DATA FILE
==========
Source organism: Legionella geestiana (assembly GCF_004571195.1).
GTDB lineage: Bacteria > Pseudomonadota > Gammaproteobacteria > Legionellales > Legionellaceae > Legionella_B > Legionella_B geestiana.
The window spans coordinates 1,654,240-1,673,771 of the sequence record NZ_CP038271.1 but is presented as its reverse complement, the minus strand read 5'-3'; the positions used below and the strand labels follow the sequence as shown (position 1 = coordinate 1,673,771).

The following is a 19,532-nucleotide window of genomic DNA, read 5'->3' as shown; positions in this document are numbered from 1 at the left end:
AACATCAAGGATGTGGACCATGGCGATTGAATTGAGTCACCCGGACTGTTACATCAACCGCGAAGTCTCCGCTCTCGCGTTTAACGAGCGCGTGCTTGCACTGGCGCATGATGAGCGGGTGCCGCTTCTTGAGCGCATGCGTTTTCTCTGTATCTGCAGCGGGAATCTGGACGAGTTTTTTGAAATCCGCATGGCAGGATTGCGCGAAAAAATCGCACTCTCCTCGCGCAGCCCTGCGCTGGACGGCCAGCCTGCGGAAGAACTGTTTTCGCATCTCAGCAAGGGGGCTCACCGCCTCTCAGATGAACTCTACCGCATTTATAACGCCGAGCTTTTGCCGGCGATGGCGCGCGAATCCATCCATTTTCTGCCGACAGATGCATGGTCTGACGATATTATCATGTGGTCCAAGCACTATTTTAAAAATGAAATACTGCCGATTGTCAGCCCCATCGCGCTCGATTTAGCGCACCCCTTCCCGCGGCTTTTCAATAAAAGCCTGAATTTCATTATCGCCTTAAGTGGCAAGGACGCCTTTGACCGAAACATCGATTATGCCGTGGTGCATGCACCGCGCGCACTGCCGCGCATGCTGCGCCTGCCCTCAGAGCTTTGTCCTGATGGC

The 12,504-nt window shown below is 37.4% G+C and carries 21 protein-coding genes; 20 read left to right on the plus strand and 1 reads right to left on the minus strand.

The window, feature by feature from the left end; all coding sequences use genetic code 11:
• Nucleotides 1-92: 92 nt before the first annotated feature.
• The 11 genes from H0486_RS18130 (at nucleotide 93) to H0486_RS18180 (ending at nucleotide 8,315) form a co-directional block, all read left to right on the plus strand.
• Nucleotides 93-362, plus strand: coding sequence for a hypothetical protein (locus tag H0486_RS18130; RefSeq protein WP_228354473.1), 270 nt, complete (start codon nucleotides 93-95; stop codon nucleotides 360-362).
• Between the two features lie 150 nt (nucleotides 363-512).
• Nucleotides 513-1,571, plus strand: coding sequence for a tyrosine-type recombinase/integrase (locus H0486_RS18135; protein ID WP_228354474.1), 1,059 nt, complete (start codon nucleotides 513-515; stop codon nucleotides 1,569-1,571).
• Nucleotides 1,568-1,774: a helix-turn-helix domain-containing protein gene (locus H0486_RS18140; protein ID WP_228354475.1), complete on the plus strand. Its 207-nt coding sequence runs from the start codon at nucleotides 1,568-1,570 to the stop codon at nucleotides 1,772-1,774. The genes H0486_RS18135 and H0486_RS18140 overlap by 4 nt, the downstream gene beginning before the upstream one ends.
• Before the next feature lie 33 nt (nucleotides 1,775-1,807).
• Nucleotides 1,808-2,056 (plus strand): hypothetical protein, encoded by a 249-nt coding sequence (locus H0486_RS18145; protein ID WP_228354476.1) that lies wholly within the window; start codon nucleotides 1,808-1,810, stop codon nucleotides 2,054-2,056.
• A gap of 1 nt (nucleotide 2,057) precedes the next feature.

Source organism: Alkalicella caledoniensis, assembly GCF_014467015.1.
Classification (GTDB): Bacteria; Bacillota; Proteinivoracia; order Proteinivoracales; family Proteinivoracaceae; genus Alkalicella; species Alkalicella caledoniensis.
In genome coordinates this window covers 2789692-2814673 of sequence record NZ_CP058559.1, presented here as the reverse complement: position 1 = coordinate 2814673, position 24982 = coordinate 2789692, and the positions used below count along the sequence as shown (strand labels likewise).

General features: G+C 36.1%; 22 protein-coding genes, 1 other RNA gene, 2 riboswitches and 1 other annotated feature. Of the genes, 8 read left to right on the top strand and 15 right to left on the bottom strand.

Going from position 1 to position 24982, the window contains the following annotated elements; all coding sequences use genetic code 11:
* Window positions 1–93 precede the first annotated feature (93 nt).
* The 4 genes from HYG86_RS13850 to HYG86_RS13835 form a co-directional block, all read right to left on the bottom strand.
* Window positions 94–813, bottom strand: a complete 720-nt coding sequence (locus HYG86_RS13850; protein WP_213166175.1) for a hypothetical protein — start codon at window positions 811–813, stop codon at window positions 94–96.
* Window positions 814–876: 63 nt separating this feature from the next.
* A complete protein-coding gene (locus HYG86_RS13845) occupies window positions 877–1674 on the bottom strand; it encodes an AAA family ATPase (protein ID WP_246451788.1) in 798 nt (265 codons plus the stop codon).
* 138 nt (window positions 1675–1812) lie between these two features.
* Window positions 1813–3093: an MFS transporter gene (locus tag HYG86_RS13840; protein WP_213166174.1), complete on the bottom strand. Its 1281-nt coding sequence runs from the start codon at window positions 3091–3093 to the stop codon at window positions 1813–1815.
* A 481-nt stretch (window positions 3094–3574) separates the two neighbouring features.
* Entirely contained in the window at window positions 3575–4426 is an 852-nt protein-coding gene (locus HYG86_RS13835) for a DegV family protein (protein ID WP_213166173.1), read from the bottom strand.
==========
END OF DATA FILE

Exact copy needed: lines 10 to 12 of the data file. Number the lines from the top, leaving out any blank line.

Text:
• Nucleotides 93-362, plus strand: coding sequence for a hypothetical protein (locus tag H0486_RS18130; RefSeq protein WP_228354473.1), 270 nt, complete (start codon nucleotides 93-95; stop codon nucleotides 360-362).
• Between the two features lie 150 nt (nucleotides 363-512).
• Nucleotides 513-1,571, plus strand: coding sequence for a tyrosine-type recombinase/integrase (locus H0486_RS18135; protein ID WP_228354474.1), 1,059 nt, complete (start codon nucleotides 513-515; stop codon nucleotides 1,569-1,571).